Category Archives: Thailand

Cops nab ‘migrant trafficker’

The Immigration Bureau (IB) has arrested a 55-year-old employment agent who allegedly trafficked illegal migrant workers from neighboring countries into Thailand.

IB commissioner Pol Lt Gen Sompong Chingduang only identified the suspect as Petcharat Sathon, at a press briefing on Wednesday.

Officers caught her at a hotel in Sa Kaeo’s Aranyaprathet district on Tuesday and she has been charged with smuggling migrant workers into the kingdom by bypassing checkpoints, he said.

Pol Lt Gen Sompong said the arrest was made after his bureau learnt the suspect had set up a Facebook page called “Je Petch Poipet” as a means to communicate with migrant workers wanting to hire her to smuggle them into the country while borders are closed during the Covid-19 pandemic.

He said the suspect claimed on her Facebook Page she could bring people into the country without them having to undergo a health check and a 14-day state quarantine to contain the spread of Covid-19.

Her customers were required to pay 4,000 baht for the trip, with 500 baht to be paid before setting off and the remaining 3,500 baht to be paid after crossing the border and before being picked up by an accomplice whose name and nationality are not yet known, Pol Lt Gen Sompong said.

He said police were trying to find out who else was involved in her human trafficking network.

Written by Wassayos Ngamkham
Source: Bangkok Post
Published on 16 July 2020

UN to help migrant workers

The UN and Cambodia are creating a six-month $1 million programme to help migrant workers from Thailand who returned to Banteay Meanchey, Battambang and Siem Reap.

Interior Minister Sar Kheng led a meeting on Wednesday with related ministries and the UN in Cambodia called “The Joint Programme to Support Returning Migrant Workers During the Covid-19 Pandemic and Its Impacts”.

“I hope this programme will be well implemented. If we do this work well for six months and use the money effectively, we will get more support from the UN,” said Sar Kheng.

Chou Bun Eng, a secretary of state at the Interior Ministry said during the meeting that from March 21 through July 13, more than 100,000 Cambodians returned from Thailand – 58 per cent to the three provinces.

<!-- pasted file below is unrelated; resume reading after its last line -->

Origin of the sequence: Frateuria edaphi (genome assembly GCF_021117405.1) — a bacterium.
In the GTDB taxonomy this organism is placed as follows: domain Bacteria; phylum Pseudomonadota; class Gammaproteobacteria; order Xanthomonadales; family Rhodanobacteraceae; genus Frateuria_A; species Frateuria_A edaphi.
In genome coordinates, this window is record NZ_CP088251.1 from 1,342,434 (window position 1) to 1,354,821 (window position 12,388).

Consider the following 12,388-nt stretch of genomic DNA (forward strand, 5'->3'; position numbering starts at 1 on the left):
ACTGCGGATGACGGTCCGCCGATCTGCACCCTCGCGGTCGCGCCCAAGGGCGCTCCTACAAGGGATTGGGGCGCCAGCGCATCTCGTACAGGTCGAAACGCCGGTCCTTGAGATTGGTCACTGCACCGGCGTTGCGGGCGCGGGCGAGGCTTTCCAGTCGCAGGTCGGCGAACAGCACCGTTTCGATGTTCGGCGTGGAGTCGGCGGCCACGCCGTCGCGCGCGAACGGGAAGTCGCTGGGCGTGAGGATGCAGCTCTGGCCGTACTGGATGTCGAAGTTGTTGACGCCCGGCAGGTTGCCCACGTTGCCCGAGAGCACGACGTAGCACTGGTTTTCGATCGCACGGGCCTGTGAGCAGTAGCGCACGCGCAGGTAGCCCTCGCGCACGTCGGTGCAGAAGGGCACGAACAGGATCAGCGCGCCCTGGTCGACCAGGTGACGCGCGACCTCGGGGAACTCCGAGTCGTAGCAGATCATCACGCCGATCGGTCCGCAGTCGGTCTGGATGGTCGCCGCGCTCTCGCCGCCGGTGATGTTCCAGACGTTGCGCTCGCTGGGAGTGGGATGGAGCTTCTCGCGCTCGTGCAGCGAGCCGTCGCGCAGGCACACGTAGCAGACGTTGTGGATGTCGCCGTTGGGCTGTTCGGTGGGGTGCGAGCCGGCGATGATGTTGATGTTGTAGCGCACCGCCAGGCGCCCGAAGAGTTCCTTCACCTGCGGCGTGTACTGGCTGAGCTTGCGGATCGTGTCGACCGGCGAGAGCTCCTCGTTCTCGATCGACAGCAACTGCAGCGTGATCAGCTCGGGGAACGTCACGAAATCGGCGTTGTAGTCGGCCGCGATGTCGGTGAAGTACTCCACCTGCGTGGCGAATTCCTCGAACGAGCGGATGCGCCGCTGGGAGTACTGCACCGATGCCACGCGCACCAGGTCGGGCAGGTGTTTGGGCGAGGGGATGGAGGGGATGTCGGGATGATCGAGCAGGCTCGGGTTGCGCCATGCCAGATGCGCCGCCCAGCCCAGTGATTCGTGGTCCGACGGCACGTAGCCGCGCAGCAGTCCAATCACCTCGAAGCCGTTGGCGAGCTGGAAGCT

Bun Eng said four UN institutions – the International Organisation for Migration, the World Health Organisation, the UN Population Fund, and the UN International Children’s Emergency Fund requested to be allowed to cooperate with the government.

This project will provide information about Covid-19 and its preventive measures, provision of mental health services, information on infectious diseases, and maternal and child health services, said Bun Eng.

WHO representative to Cambodia Dr Li Ailan said she wanted Cambodia to provide a balance between public health and economic necessity, including assistance to vulnerable citizens.

“I am pleased to see vulnerable people, including migrant workers, are being prioritised in Cambodia.

“Cambodia has achieved many things in the past six months and responded greatly to Covid-19. It did this work with unity and we want to create a new normal situation for Cambodia,” she said.

Centre for Alliance of Labour and Human Rights executive director Moeun Tola said on Wednesday that the workers faced many obstacles returning to Cambodia, including paying bribes to Thai and Cambodian authorities.

They do not have money, they are unemployed, and they have no money to pay the bank. To tackle this issue, some workers illegally crossed the border to work abroad while some went to Phnom Penh to find work.

Tola called for the government to list returning workers and give them IDPoor cards so they can get supporting funds. The budget of $25 million per month, he said, should give priority to the poor and those who returned from Thailand.

“It is a good thing to focus on these three provinces, but there are a lot of people in Kampong Thom and Prey Veng also. There are more than three provinces and this programme should help the whole Kingdom.

“There are two ways to help them. The first is to make IDPoor cards for them. This way, we do not have to think further. The second is to suspend or lower their debts. If they have to pay $200 per month in debts, we should allow them to pay a certain amount, not all they have,” Tola said.

He said he asked migrant workers about debts. Some claimed that they sold properties to pay the bank to prevent confiscation

The National Bank of Cambodia, Tola said, had promised to encourage banks and Microfinance Institutions to favour citizens in debt because of Covid-19, but these measures were not practised in reality.

Written by Niem Chheng
Source: Phnom Penh Post